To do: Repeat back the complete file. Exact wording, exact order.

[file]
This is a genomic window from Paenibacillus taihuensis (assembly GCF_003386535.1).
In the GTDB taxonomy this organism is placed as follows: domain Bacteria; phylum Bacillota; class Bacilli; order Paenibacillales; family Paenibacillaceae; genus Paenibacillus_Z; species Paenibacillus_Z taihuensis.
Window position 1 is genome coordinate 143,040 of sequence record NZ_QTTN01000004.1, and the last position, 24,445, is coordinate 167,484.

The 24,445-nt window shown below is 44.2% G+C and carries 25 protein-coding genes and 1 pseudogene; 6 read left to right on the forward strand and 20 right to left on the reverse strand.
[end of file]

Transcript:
This is a genomic window from Paenibacillus taihuensis (assembly GCF_003386535.1).
In the GTDB taxonomy this organism is placed as follows: domain Bacteria; phylum Bacillota; class Bacilli; order Paenibacillales; family Paenibacillaceae; genus Paenibacillus_Z; species Paenibacillus_Z taihuensis.
Window position 1 is genome coordinate 143,040 of sequence record NZ_QTTN01000004.1, and the last position, 24,445, is coordinate 167,484.

The 24,445-nt window shown below is 44.2% G+C and carries 25 protein-coding genes and 1 pseudogene; 6 read left to right on the forward strand and 20 right to left on the reverse strand.